Recommendation by Abigail Shakespeare, Former Manager, Development; Abigail is a bubbly and enthusiastic community connector with skills in public and stakeholder engagement, communications, public relations, strategic planning, development, and mentorship.


"Imagine If...: Creating a Future for Us All" by Sir Ken Robinson PHD and Kate Robinson

Imagine if..., is Sir Ken Robinson's love letter to humanity--a celebration of our potential, if we create the right conditions. As a society faced with complex challenges and systemic injustices, Robinson's manifesto reminds us that the imagination that has created such an environment also has the power to recreate it. An inspiring introduction to rethinking education and the opportunities it holds for individuals and society.


Education should enable young people to engage with the world within them as well as the world around them.” - Sir Ken Robinson

Imagination is the source of every form of human achievement. And it's the one thing that I believe we are systematically jeopardizing in the way we educate our children and ourselves.” - Sir Ken Robinson

Human communities depend upon a diversity of talent not a singular conception of ability.” - Sir Ken Robinson

Educating children by age group assumes that the most important thing they have in common is their date of manufacture.” - Sir Ken Robinson

Recommendation by Stephanie Ta, Program Manager, Next Generation; As a child and youth care counsellor with a specialization in addictions and mental health, Stephanie's practices are deeply rooted in a client centered and trauma informed framework.


"The Raje Series", by Sonali Dev

This 4-book series is a diverse re-telling of Jane Austen’s classics Pride & Prejudice; Emma; Sense & Sensibility; and Persuasion. Sonali Dev takes the themes of intergenerational prejudice, stereotypes, classism, peer pressure, gender norms and conflicting politics and applies them to the lives of a multi-generational Indian family living in San Francisco.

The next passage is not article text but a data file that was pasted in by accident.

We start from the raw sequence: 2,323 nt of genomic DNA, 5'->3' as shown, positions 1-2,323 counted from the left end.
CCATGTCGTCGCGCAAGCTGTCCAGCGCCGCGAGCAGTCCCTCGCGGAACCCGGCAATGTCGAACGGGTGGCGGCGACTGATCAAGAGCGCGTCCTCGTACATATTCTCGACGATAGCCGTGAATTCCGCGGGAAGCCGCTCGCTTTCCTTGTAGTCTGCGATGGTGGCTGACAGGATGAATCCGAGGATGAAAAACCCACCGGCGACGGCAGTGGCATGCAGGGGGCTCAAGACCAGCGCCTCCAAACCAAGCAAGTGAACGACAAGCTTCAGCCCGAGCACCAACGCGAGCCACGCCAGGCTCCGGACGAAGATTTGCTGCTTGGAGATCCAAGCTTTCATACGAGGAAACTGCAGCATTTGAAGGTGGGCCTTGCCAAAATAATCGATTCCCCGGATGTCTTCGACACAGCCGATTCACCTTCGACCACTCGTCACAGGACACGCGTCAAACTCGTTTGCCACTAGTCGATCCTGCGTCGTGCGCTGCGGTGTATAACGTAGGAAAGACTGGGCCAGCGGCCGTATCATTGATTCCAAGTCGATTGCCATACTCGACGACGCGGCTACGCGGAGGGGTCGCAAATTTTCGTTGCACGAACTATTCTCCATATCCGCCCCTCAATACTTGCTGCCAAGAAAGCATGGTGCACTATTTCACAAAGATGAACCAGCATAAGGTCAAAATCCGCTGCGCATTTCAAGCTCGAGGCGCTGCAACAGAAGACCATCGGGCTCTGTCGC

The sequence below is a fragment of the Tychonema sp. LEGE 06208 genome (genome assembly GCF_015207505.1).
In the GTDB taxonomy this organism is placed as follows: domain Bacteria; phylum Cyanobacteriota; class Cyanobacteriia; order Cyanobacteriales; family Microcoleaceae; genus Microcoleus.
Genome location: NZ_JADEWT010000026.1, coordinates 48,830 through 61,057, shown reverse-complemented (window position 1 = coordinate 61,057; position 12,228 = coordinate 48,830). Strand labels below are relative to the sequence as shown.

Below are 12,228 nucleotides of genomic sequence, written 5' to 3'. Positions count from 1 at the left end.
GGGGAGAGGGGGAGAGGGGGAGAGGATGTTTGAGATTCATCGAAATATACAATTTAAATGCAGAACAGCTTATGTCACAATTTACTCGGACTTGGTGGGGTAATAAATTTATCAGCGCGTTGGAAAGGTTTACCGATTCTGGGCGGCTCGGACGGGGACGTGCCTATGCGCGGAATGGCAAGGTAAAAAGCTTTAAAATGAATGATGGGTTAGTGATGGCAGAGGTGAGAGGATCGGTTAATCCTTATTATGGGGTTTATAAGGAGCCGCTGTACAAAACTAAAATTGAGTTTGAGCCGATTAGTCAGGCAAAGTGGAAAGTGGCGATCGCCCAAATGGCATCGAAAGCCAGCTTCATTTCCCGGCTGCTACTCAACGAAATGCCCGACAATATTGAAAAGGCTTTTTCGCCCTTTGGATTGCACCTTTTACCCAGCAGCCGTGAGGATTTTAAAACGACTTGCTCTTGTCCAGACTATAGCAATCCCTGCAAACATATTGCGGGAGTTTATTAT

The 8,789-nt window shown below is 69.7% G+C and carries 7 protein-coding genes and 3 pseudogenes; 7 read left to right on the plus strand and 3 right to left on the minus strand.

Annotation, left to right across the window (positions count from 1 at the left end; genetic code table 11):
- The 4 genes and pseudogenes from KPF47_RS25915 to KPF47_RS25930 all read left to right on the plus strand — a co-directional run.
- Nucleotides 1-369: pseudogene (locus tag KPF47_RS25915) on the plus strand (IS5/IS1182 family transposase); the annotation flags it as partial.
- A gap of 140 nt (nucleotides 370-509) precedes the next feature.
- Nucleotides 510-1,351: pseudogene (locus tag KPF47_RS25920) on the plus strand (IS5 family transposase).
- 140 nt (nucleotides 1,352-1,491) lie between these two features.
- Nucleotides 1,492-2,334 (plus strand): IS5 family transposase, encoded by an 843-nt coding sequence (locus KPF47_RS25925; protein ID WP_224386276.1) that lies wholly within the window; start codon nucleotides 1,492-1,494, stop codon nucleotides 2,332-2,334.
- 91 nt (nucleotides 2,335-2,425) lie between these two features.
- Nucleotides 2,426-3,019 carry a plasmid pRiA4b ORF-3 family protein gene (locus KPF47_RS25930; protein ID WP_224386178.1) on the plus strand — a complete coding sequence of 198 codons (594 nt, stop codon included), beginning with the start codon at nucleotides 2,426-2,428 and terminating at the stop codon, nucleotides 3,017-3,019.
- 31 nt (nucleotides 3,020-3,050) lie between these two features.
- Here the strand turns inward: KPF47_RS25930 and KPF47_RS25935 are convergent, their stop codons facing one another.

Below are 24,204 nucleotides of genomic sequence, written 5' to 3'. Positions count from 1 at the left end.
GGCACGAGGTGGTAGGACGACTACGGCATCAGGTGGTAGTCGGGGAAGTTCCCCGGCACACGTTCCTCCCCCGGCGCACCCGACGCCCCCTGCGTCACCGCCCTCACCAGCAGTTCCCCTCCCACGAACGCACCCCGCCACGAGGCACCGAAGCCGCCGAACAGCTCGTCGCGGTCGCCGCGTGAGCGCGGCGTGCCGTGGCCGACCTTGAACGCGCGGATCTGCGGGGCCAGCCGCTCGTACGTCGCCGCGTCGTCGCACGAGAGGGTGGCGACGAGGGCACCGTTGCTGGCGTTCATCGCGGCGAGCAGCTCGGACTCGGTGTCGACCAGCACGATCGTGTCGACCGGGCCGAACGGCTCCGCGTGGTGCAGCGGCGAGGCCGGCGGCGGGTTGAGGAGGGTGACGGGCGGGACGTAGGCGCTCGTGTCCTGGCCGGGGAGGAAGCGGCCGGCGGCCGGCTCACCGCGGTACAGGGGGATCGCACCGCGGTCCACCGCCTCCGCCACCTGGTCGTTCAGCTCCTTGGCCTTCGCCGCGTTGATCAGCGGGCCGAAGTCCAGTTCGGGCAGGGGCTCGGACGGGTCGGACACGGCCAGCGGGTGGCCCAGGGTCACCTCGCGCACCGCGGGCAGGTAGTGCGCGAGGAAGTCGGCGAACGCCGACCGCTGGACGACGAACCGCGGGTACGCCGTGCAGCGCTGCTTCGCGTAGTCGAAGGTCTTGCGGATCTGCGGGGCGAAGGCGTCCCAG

Topics such as shadeism, substance abuse, intergenerational trauma, sexuality, and multicultural relationships are navigated with sensitivity and a dash of romance and comedy. Classical literature buffs will appreciate the modern application of Austen’s themes, while new readers will enjoy the realistic portrayal of what it means to navigate living all of your truths.


The fact that you have the things you have isn’t wrong. Not understanding what you have is.”

― Sonali Dev, Pride, Prejudice, and Other Flavors

Recommendation by Rachel Mansell, Vice President,

Programs & Operations; Rachel is a detail oriented, people-focused strategist, with a passion for conflict resolution practised through the lenses of human rights, diversity, and inclusion.


"Strong Helpers’ Teachings: The Value of Indigenous Knowledges in the Helping Professions", by Cyndy Baskin

I first read this book when taking “Aboriginal Worldviews” at Toronto Metropolitan University. While this book is for those in social work, the content is applicable to every sector and every person. Developing understanding and recognizing the value of Indigenous worldviews, teaching and cultural practices is beneficial to all people to create a stronger, more inclusive and diverse society.


When someone can live as a whole person, then they can connect to everything around them and attend to their responsibilities. In Indigenous worldviews a focus on individual and collective responsibility for all members of one’s community is highlighted.” - Cyndy Baskin

Recommendation by Leigh Naturkach, Executive Director;

Leigh is a value-based non-profit leader, committed volunteer & social justice advocate.


"Algorithms of Oppression: How Search Engines Reinforce Racism", Dr. Safiya Noble

Algorithms of Oppression is a text based on over six years of academic research on Google search algorithms, examining search results from 2009 to 2015. The book addresses the relationship between search engines and discriminatory biases. Noble argues that search algorithms are racist and perpetuate societal problems because they reflect the negative biases that exist in society and the people who create them.


Algorithmic oppression is not just a glitch in the system but, rather, is fundamental to the operating system of the web.” - Dr. Safiya Noble

Recommendation by Alexis-Carlota Cochrane, Program Manager, UofMosaic; Alexis (she/her) is a passionate educator, activist, and communications strategist, actively working to build community, mobilize knowledge, and deconstruct oppressive systems.